Last Updated: October 26, 2022
Oxycontin misuse has strongly contributed to a massive opioid epidemic in our country. Oxycontin is a strong, prescription opioid(oxycodone) used to manage chronic and severe pain, such as cancer-related pain. However, opioids are very addictive, and misuse of Oxycontin and other opioids can lead to addiction, substance use disorder and even death. In fact, approximately 130 Americans die from opioid overdoses every day. Oxycodone addiction is very complex, with many signs, symptoms, and side effects.
Signs & Symptoms of Oxycontin Abuse
People who abuse Oxycontin may exhibit certain signs and symptoms. It is important to know the signs of Oxycontin addiction and to watch for them in people suspected of misusing the drug.
The most common physical symptoms of taking Oxycontin are:
- Abdominal pain
People who are abusing Oxycontin may also display psychological symptoms as well, including:
How To Tell if Someone is Addicted to Oxycontin
But how can you tell the difference between prescription use and misuse? How do you tell if someone is addicted? Addiction is characterized by pathologically pursuing reward and/or relief by substance use and other behaviors.
Changes in your body’s biology plays a big role too! One tell-tale sign that someone is misusing and possibly abusing Oxycontin is if they take it in a way other than indicated, such as by crushing pills to then smoke or even dissolve to inject. These methods of delivery increase the addiction-potential of the drug by maximizing the Oxycontin’s strength but also increases their danger and risk.
Oxycontin Addiction Self-Assessment Quiz
If you are unsure whether your Oxycontin use has progressed into addiction take this quiz here to do an initial self-assessment. This quiz is not meant to replace a proper, clinical diagnosis of Oxycontin addiction.
Side Effects of Oxycontin Abuse
Short Term Side Effects
In the short term, Oxycontin can relieve pain and make people feel relaxed and happy. However, taking Oxycontin can also have other effects. The most common short-term physical side effects of taking Oxycontin are:
- Abdominal pain
Long Term Side Effects
Long-term use of Oxycontin also have long-term psychological side effects as well, including:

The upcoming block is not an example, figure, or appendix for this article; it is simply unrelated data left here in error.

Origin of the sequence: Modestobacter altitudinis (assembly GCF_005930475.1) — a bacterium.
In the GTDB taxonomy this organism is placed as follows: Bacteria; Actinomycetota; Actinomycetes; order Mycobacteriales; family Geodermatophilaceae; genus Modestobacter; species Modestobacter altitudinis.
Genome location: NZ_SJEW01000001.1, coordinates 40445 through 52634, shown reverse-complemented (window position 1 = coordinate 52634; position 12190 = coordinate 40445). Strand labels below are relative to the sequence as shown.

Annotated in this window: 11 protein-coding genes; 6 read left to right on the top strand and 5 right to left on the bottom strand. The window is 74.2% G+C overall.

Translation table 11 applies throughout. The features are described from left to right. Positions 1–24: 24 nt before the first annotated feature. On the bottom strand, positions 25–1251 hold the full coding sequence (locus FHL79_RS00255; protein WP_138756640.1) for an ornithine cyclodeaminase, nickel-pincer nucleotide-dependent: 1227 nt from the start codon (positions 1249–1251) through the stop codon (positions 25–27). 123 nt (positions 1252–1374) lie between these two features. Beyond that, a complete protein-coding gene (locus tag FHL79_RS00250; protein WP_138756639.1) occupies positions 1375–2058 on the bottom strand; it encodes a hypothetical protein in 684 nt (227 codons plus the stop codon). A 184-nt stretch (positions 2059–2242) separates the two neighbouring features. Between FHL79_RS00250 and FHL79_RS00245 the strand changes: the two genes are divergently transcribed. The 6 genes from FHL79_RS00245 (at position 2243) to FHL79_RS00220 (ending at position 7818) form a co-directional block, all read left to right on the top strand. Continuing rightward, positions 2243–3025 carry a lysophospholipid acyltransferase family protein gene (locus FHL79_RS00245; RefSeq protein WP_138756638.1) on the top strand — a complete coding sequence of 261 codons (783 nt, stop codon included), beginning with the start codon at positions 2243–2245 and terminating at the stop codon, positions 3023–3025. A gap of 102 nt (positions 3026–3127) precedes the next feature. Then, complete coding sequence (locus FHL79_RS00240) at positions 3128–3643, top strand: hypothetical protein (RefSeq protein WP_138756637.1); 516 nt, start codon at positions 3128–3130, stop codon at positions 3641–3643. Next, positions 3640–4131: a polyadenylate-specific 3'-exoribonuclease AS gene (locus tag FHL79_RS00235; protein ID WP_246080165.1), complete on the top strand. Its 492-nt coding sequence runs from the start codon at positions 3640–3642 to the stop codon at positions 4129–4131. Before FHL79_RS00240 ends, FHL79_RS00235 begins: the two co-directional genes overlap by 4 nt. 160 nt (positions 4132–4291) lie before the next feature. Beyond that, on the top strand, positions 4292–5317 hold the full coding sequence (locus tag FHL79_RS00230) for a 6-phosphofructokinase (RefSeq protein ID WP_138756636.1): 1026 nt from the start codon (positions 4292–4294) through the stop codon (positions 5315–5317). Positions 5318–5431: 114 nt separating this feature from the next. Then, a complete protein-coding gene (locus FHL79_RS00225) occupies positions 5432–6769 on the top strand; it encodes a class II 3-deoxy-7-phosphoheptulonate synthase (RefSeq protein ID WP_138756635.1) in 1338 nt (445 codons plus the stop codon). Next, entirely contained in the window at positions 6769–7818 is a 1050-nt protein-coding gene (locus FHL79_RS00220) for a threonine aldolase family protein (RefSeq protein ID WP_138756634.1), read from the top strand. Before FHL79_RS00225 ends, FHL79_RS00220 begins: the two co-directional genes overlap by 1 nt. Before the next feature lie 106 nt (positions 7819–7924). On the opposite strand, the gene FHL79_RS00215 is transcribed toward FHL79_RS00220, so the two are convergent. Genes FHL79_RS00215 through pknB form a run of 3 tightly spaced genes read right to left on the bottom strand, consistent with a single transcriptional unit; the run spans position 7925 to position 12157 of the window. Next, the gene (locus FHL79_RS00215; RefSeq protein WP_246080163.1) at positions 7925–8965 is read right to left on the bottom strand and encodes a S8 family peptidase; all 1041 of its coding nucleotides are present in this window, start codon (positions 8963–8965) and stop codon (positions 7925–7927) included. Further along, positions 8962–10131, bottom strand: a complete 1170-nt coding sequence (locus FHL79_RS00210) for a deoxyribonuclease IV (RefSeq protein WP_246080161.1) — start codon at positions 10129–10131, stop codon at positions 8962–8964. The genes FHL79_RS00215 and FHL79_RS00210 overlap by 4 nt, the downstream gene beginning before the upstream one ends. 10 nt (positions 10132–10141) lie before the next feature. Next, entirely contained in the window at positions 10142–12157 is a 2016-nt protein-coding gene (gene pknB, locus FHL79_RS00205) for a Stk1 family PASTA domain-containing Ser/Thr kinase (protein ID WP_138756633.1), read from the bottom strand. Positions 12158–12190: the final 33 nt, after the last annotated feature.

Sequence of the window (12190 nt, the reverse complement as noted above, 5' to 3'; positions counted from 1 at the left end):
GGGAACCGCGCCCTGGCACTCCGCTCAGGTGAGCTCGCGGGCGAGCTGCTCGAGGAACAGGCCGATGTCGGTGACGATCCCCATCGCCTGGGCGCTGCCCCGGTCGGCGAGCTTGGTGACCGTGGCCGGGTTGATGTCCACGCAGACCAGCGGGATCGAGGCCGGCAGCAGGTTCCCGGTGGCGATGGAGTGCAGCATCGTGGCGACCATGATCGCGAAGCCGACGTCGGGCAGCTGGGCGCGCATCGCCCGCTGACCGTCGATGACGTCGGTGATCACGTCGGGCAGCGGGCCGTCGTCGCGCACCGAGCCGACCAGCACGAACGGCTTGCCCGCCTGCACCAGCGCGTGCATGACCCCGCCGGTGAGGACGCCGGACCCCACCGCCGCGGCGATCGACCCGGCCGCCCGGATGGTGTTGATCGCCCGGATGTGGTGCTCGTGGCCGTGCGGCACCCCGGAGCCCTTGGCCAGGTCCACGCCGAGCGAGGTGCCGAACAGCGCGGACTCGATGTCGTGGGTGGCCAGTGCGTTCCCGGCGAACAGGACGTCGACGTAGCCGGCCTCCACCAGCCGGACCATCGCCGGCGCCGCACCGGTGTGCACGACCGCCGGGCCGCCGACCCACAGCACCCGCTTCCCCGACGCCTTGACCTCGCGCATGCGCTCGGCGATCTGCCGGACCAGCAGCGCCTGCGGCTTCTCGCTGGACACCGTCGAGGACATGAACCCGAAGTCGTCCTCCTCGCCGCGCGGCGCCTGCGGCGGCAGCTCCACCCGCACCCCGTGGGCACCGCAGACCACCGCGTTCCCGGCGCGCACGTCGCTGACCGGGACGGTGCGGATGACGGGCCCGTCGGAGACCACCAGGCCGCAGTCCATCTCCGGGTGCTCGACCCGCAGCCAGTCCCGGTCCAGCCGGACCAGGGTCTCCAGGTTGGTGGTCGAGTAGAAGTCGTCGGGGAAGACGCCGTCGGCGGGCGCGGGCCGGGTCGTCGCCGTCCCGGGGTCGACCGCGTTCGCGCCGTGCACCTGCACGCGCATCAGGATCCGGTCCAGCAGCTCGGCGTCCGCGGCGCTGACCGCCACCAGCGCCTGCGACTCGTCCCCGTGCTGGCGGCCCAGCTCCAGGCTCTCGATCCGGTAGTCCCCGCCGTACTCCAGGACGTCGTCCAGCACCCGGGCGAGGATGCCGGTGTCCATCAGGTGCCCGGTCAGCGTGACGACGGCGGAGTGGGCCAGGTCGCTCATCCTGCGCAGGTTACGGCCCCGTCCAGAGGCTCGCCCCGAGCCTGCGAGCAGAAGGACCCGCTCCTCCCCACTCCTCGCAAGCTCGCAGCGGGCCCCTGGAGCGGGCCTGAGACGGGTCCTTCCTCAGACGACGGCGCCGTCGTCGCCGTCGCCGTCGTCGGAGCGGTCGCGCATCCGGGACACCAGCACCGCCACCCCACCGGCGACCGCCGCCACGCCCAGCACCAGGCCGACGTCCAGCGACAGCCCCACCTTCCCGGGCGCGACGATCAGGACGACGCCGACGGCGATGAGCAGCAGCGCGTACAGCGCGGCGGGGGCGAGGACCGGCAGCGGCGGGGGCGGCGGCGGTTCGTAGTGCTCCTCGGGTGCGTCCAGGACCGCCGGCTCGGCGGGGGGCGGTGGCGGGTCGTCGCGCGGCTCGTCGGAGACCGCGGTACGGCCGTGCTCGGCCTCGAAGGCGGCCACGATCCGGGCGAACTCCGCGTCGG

Symptoms of an Oxycontin Overdose
Even a single dose of Oxycontin can be fatal if it is taken incorrectly. People who misuse Oxycontin by smoking or injecting it bypass the slow, extended-release mechanism and release all of the drug into their system at once, instead of over a period of 12 hours. This can be enough to cause respiratory failure, or, in other words, make someone stop breathing.
Symptoms of Oxycontin overdose include:
- Respiratory depression
- Extreme sleepiness or drowsiness
- Stupor or coma
- Muscle weakness
- Cold or clammy skin
- Small or constricted pupils
- Pulmonary edema (fluid buildup in the lungs)
If you suspect somebody is having an overdose, IMMEDIATELY call 911.
How Do You Get Addicted to Oxycontin?
If Oxycontin is safe when prescribed, how do you get addicted to Oxycontin? Oxycontin is addictive because of the way it acts in our brain. Oxycontin and other opioids act on the brain’s natural (or endogenous) opioid system, causing pain relief and relaxation. It’s use can also release large amounts of dopamine throughout the brain. This release can strongly reinforce the act of taking the drug, making a person want to repeat the experience.
The brain also creates a long-lasting memory that associates these good feelings or “high” you get when you take Oxycontin with the circumstances and environment in which they occur. These memories often lead to the craving for drugs when a person struggling with addiction re-encounters those persons, places, or things, and they drive people to seek out more drugs.
How Long Does it Take to Become Addicted to Oxycontin?
Prolonged misuse of oxycodone medications such as Oxycontin eventually change the cells in the brain in such a way that a person cannot quit on their own.
This change can actually happen quite rapidly though, and some reports suggest that opioid tolerance can start within a matter of days. But tolerance or physical dependence isn’t always the same as addiction though. Addiction and abuse have their own signs and symptoms.
Oxycontin Abuse Statistics
The dangers of prescription opioid misuse, substance use disorder, and overdose have been a growing problem in the United States. The number of opioid prescriptions began to grow rapidly in the 1990s, peaked and then leveled off from 2010-2012 and has been declining since 2012. During this time (until 2017) almost 218,000 people died in the United States from overdoses related to prescription opioids. That’s 130 Americans every day. Notably, oxycodone is among the most common three opioids (the other two being hydrocodone and methadone) involved in these overdose fatalities.
If you or a loved one is struggling with addiction to Oxycontin or other substances, specialized help is always available at The Recovery Village Columbus. Contact us today to learn about the services we offer that can work best for your situation.
Our Recovery Advocates are ready to answer your questions about addiction treatment and help you start your recovery.